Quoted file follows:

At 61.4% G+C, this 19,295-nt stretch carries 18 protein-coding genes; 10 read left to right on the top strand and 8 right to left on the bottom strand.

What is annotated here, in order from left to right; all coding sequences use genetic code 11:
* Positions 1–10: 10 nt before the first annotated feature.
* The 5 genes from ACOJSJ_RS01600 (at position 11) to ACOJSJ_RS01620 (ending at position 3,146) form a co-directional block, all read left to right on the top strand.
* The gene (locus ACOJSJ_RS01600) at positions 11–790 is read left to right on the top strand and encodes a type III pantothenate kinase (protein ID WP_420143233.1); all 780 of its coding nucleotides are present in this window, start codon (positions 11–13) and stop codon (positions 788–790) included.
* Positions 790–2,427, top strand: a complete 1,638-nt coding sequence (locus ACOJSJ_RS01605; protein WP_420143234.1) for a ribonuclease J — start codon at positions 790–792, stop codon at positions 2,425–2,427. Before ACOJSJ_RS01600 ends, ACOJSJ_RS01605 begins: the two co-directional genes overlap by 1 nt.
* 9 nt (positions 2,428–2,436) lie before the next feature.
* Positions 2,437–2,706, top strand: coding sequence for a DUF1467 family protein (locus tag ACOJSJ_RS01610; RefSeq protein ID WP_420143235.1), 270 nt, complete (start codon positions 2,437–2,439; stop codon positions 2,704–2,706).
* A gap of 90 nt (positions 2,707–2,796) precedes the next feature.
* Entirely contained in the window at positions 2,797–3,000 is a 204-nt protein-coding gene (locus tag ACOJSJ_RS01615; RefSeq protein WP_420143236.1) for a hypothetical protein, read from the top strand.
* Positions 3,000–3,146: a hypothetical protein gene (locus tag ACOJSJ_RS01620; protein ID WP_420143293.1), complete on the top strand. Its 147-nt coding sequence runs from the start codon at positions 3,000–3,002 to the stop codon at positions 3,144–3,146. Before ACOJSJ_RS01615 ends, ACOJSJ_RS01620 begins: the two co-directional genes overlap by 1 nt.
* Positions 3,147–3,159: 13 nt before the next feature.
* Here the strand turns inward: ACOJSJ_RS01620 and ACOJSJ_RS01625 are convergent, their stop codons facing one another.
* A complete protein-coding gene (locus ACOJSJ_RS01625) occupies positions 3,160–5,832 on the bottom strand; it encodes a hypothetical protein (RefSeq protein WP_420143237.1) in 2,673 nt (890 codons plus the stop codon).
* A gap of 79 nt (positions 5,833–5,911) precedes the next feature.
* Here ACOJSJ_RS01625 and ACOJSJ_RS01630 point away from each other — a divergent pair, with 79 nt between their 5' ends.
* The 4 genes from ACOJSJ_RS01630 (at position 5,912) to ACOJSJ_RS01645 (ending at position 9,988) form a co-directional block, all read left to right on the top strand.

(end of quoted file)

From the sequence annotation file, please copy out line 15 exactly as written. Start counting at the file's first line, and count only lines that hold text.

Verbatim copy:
* A gap of 79 nt (positions 5,833–5,911) precedes the next feature.